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dc.contributor.authorOLIFIERS N.pt_BR
dc.contributor.authorJANSEN A. M.pt_BR
dc.contributor.authorHERRERA H. M.pt_BR
dc.contributor.authorBIANCHI, R. de C.pt_BR
dc.contributor.authorD'ANDREA P. S.pt_BR
dc.contributor.authorMOURAO, G.pt_BR
dc.contributor.otherNatalie Olifiers, Fundação Oswaldo Cruz; Ana Maria Jansen, Fundação Oswaldo Cruz; Heitor Miraglia Herrera, Universidade Católica Dom Bosco; Rita de Cassia Bianchi, Universidade Estadual Paulista; Paulo Sergio D'Andrea, Fundação Oswaldo Cruz; GUILHERME DE MIRANDA MOURAO, CPAP.pt_BR
dc.descriptionWild animals are infected by diverse parasites, but how they influence host health is poorly understood. We examined the relationship of trypanosomatids and gastrointestinal parasites with health of wild brown-nosed coatis (Nasua nasua) from the Brazilian Pantanal. We used coati body condition and hematological parameters as response variables in linear models that were compared using an information theoretic approach. Predictors were high/low parasitemias by Trypanosoma cruzi and T. evansi, and indices representing the abundance of distinct groups of gastrointestinal parasites. We also analyzed how host health changed with host sex and reproductive seasonality. Hemoparasites was best related to coati body condition and hematological indices, whereas abundance of gastrointestinal parasites was relatively less associated with coati health. Additionally, some associations were best predicted by models that incorporated reproductive seasonality and host sex. Overall, we observed a lower health condition during the breeding season, when coatis are under reproductive stress and may be less able to handle infection. In addition, females seem to handle infection better than males. Body condition was lower in coatis with high parasitemias of T. evansi, especially during the reproductive season. Total red blood cell counts, packed cell volume, platelets and eosinophils were also lower in animals with high T. evansi parasitemias. Total white blood cell counts and mature neutrophils were lower in animals with high parasitemias for both Trypanosoma species, with neutrophils decreasing mainly during the reproductive season. Overall, decreases in hematological parameters of females with T. evansi high parasitemias were less evident. For T. cruzi, monocytes decreased in individuals with high parasitemias. High abundances of microfilariae in the bloodstream, and cestode eggs and coccidian oocysts in feces were also associated with coati blood.pt_BR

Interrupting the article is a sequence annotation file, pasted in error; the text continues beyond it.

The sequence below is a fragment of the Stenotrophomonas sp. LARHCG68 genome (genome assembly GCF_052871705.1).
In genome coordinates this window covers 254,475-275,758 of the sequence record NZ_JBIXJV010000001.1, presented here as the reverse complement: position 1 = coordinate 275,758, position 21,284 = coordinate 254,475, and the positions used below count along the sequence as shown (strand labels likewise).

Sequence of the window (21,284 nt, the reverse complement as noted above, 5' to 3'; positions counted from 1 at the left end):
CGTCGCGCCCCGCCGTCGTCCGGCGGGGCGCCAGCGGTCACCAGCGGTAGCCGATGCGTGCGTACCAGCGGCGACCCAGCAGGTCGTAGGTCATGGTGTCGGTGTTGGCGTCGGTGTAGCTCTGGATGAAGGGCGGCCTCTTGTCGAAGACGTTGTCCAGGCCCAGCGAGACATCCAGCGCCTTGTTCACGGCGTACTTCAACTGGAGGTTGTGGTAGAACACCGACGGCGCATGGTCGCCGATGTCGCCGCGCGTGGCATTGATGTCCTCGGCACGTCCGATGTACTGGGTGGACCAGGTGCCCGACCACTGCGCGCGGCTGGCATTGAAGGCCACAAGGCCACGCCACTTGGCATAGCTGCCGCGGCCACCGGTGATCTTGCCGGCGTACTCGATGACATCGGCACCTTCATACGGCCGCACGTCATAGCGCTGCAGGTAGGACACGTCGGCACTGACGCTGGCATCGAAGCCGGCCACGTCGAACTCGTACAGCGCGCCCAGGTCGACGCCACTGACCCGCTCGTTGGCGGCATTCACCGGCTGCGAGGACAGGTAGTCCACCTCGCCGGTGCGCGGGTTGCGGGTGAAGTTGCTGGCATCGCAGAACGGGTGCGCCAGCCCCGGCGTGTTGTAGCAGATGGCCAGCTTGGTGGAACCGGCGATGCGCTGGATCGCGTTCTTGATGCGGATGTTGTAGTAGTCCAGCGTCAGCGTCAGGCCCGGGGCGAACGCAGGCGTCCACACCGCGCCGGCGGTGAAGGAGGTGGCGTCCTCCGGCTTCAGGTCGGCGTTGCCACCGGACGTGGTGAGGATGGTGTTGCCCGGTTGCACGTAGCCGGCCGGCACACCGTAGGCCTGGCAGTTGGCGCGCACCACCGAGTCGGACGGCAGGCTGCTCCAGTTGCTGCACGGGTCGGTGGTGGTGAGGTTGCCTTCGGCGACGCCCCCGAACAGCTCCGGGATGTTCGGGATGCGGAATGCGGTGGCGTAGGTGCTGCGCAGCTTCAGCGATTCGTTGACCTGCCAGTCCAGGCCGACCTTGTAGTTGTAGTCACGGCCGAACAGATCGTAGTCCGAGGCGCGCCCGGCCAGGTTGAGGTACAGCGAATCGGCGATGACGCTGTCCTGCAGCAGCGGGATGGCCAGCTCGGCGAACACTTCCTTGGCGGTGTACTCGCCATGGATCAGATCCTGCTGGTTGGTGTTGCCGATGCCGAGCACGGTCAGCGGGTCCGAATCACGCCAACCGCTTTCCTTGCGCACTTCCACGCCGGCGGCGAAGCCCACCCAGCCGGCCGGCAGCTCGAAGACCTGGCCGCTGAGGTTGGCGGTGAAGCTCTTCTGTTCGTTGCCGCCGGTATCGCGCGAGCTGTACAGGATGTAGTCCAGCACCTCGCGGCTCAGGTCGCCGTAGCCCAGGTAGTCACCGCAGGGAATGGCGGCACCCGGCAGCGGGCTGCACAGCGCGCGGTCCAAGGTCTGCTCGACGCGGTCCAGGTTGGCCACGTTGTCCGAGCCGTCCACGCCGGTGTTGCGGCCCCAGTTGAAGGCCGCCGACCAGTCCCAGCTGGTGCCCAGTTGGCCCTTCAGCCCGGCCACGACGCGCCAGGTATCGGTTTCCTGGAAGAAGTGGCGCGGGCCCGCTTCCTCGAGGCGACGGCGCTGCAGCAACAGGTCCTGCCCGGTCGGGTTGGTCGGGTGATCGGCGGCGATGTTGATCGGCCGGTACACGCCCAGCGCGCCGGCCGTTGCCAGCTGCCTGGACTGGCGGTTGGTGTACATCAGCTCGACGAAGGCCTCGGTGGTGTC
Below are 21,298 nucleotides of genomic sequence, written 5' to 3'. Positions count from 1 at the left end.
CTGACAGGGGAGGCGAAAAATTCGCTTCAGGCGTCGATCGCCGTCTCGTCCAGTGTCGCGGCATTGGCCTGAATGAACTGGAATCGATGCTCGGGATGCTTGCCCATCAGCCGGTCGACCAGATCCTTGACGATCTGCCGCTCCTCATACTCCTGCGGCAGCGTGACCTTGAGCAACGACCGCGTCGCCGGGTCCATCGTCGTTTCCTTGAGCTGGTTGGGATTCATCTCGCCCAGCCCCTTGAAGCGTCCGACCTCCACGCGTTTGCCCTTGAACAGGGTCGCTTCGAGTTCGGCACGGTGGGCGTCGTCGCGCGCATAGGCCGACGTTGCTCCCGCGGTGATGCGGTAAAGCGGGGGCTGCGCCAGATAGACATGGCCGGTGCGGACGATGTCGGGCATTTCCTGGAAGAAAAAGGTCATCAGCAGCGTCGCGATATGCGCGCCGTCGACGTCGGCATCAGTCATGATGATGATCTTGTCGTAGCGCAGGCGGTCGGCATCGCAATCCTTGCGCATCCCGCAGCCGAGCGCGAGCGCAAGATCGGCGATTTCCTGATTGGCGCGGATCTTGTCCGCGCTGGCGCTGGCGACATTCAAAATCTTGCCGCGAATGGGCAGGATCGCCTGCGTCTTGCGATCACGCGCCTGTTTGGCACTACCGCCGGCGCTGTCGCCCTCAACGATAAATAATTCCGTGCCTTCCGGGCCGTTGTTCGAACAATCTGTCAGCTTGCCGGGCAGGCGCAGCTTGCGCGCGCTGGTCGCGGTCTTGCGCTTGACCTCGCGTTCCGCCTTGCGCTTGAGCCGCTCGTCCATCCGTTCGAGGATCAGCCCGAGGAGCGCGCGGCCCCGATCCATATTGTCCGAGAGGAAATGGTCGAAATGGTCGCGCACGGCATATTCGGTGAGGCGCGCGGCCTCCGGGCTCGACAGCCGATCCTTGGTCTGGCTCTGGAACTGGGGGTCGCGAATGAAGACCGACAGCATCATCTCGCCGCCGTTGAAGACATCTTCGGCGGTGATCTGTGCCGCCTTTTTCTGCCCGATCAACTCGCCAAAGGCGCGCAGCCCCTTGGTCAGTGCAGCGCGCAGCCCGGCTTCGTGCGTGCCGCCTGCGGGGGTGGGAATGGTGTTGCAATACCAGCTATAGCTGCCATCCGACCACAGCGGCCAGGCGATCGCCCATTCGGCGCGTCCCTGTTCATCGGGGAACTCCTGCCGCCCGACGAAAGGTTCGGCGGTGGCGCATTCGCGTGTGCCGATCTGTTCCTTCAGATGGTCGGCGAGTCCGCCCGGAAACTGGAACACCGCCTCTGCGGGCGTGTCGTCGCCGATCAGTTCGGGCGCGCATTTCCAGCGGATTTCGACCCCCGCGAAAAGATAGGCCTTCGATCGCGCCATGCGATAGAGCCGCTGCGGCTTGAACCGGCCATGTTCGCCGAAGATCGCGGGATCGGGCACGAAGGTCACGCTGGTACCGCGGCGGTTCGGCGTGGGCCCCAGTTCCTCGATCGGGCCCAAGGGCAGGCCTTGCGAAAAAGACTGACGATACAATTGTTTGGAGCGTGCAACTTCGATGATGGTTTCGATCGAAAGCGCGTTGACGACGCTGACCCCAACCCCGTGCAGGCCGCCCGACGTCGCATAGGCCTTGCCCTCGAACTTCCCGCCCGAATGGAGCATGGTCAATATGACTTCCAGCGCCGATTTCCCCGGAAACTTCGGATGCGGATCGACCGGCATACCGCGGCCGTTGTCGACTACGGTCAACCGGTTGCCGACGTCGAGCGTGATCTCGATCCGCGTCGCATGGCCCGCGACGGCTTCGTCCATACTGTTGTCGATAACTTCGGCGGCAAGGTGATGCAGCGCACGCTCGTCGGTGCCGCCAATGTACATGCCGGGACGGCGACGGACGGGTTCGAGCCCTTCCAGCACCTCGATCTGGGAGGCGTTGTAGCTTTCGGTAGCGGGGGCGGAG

dc.publisherPLoS ONE, v.10, n. 12, p. 1-19, dez. 2015.pt_BR
dc.relation.ispartofEmbrapa Pantanal - Artigo em periódico indexado (ALICE)pt_BR
dc.titleCo-infection and wild animal health: effects of Trypanosomatids and gastrointestinal parasites on coatis of the Brazilian Pantanal.pt_BR
dc.typeArtigo em periódico indexado (ALICE)pt_BR
dc.subject.nalthesaurusChagas diseasept_BR
dc.subject.nalthesaurusDisease vectorspt_BR
Appears in Collections:Artigo em periódico indexado (CPAP)

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